Cover crop management in a chardonnay/99 Richter Vineyard in the Coastal Region, South Africa. 3. effect of different cover crops and cover crop management practices on organic matter and macro-nutrient content of a medium-textured soil
CITATION: Fourie, J. C., Agenbag, G. A. & Louw, P. J. E. 2007. Cover crop management in a chardonnay/99 Richter Vineyard in the Coastal Region, South Africa. 3. effect of different cover crops and cover crop management practices on organic matter and macro-nutrient content of a medium-textured soil. South African Journal of Enology & Viticulture, 28(1):61-68, doi:10.21548/28-1-1461.
The original publication is available at http://www.journals.ac.za/index.php/sajev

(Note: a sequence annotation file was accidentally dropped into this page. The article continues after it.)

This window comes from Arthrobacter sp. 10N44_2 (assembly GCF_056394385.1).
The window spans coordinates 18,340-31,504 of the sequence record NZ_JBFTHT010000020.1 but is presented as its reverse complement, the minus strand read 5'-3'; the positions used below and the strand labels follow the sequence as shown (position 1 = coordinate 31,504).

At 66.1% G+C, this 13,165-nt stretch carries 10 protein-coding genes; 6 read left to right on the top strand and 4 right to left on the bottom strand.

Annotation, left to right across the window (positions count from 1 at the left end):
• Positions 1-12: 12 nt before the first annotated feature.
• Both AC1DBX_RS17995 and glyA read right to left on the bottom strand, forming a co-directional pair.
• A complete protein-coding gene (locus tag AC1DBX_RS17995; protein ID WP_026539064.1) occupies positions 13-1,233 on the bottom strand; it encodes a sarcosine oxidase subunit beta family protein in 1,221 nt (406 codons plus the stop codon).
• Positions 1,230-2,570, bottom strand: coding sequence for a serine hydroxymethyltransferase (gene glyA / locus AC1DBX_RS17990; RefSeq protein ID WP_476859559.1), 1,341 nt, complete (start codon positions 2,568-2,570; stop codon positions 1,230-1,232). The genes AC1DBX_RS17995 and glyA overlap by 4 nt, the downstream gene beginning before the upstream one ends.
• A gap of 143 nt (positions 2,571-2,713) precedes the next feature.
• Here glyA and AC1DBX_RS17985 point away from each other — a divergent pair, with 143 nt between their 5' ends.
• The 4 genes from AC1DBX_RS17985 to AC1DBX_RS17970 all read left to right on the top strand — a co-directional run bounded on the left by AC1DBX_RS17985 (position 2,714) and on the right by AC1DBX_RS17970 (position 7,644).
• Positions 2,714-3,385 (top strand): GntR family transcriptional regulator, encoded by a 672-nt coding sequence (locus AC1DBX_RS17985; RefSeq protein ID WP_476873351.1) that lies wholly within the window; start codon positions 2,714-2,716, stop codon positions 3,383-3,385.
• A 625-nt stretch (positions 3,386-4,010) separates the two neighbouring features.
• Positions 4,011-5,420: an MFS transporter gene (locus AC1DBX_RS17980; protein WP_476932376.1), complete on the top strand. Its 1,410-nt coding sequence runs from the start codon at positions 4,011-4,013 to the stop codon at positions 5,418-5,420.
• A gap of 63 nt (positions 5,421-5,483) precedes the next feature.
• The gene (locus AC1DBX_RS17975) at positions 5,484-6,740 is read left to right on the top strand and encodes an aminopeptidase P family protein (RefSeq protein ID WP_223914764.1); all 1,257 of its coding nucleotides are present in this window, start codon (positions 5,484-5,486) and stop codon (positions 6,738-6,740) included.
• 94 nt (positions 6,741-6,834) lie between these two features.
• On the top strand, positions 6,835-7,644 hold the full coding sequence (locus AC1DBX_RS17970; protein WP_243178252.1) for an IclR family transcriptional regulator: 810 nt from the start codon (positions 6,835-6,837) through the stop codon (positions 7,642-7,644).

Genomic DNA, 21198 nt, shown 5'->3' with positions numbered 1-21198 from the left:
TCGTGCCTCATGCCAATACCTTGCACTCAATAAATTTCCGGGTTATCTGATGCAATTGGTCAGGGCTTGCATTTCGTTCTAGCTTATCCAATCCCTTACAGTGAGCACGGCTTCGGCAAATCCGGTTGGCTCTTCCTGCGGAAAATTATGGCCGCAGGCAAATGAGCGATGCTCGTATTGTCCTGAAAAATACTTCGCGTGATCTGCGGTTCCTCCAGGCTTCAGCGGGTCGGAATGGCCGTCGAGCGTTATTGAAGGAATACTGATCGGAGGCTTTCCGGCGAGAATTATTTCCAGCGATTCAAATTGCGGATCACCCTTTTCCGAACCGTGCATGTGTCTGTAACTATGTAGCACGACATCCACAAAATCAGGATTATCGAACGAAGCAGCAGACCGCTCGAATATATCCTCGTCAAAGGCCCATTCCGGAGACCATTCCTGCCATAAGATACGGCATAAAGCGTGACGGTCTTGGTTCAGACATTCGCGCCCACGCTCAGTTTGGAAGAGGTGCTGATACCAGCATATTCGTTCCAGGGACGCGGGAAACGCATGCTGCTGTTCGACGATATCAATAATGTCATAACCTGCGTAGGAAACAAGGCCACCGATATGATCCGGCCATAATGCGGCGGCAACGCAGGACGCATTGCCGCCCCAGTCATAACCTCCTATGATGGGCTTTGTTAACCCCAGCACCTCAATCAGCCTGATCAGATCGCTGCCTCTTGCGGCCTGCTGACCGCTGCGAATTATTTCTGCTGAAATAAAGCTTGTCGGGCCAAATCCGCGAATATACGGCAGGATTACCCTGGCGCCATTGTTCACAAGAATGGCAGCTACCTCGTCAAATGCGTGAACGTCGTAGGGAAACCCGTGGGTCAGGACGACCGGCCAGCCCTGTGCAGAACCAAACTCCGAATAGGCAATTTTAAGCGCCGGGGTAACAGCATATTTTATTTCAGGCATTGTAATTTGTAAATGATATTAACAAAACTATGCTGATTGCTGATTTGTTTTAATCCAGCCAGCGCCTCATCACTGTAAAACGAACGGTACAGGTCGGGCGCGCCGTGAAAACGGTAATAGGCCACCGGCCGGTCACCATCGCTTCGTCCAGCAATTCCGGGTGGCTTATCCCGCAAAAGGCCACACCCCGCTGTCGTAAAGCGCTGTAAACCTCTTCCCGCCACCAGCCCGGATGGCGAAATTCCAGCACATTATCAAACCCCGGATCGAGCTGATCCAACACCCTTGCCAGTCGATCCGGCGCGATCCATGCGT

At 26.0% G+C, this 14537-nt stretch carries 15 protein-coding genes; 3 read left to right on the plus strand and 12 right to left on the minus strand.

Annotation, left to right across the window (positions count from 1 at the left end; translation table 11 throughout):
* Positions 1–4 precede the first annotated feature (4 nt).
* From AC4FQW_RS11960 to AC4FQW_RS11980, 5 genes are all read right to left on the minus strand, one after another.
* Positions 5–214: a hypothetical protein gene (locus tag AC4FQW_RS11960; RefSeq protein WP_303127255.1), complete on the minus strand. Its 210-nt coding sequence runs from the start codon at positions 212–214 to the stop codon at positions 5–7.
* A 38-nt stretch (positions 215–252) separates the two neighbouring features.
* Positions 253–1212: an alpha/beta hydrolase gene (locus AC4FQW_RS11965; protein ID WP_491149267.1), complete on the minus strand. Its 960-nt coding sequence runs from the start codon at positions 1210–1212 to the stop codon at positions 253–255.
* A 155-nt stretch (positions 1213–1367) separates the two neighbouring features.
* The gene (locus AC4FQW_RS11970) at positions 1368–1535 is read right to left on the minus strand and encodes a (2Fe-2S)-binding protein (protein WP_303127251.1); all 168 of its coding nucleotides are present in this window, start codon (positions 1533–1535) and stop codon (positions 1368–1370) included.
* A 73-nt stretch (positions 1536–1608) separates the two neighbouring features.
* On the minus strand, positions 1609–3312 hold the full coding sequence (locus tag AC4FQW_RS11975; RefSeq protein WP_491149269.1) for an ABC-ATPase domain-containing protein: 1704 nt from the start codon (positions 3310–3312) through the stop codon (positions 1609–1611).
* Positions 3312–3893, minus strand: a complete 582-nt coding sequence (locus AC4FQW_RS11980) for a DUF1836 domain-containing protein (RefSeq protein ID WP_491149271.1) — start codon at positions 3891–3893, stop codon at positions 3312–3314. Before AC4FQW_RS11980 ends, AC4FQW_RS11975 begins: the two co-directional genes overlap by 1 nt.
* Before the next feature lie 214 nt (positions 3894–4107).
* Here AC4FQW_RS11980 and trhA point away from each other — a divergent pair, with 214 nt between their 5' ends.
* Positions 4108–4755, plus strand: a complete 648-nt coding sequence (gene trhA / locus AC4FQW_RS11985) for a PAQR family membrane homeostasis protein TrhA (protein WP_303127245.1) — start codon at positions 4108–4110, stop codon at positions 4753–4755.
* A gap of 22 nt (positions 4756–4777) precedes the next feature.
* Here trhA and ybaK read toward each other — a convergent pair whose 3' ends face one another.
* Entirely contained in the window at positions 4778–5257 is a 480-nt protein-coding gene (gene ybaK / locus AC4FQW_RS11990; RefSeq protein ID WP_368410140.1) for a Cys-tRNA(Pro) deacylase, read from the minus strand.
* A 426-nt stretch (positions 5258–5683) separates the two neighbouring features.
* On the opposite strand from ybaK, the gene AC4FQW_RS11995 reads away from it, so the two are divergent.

The trial was conducted over a period of 10 years (1993/94 to 2002/03) on a medium-textured soil in a Chardonnay/99 Richter vineyard near Stellenbosch (33°55’S, 18°52’E), which is situated in the Coastal wine grape region of the Western Cape, South Africa. Sixteen treatments, consisting of three cereals and five legumes, managed according to two cover crop management practices, were included. These treatments were compared to a control, in which no cover crop was sown and the weeds were controlled mechanically in the work row and chemically in the vine row from bud break to harvest (approximately the first week of February). A treatment in which no cover crop was sown and full-surface post-emergence chemical weed control was applied from before bud break to harvest (BB) (weedchem) was also included. After five seasons, the soil organic matter (SOM) content in the 0 to 300 mm soil layer increased in all the cover crop management treatments. In weedchem and in the control, SOM remained unchanged and decreased by 16% respectively. The SOM content in the 0 to 150 mm soil layer of the cover crop treatments was, with the exception of Vicia dasycarpa Ten. (grazing vetch), significantly higher than that of the mechanically-cultivated control after a period of 10 years. The SOM content in the 0 to 300 mm soil layer of Secale cereale L. v. Henog and the treatments in which the N-fixing cover crops were sown (with the exception of grazing vetch) was significantly higher than that of weedchem. The total inorganic N (TIN) concentration of the 0 to 150 mm soil layer in the BB treatments of the two Medicago species and Trifolium subterraneum L. v. Woogenellup, as measured for the 1996/97 season during full bloom of the grapevines, was significantly higher than that of the control, weedchem, and the treatments in which full-surface chemical control was applied after bud break (AB). The TIN concentration of the 0 to 600 mm soil layer in the AB treatment of a species, measured after harvest in 2002/03, tended to be higher than that of the BB treatment of that species. The applied treatments had no significant effect on the exchangeable K, Ca and Mg.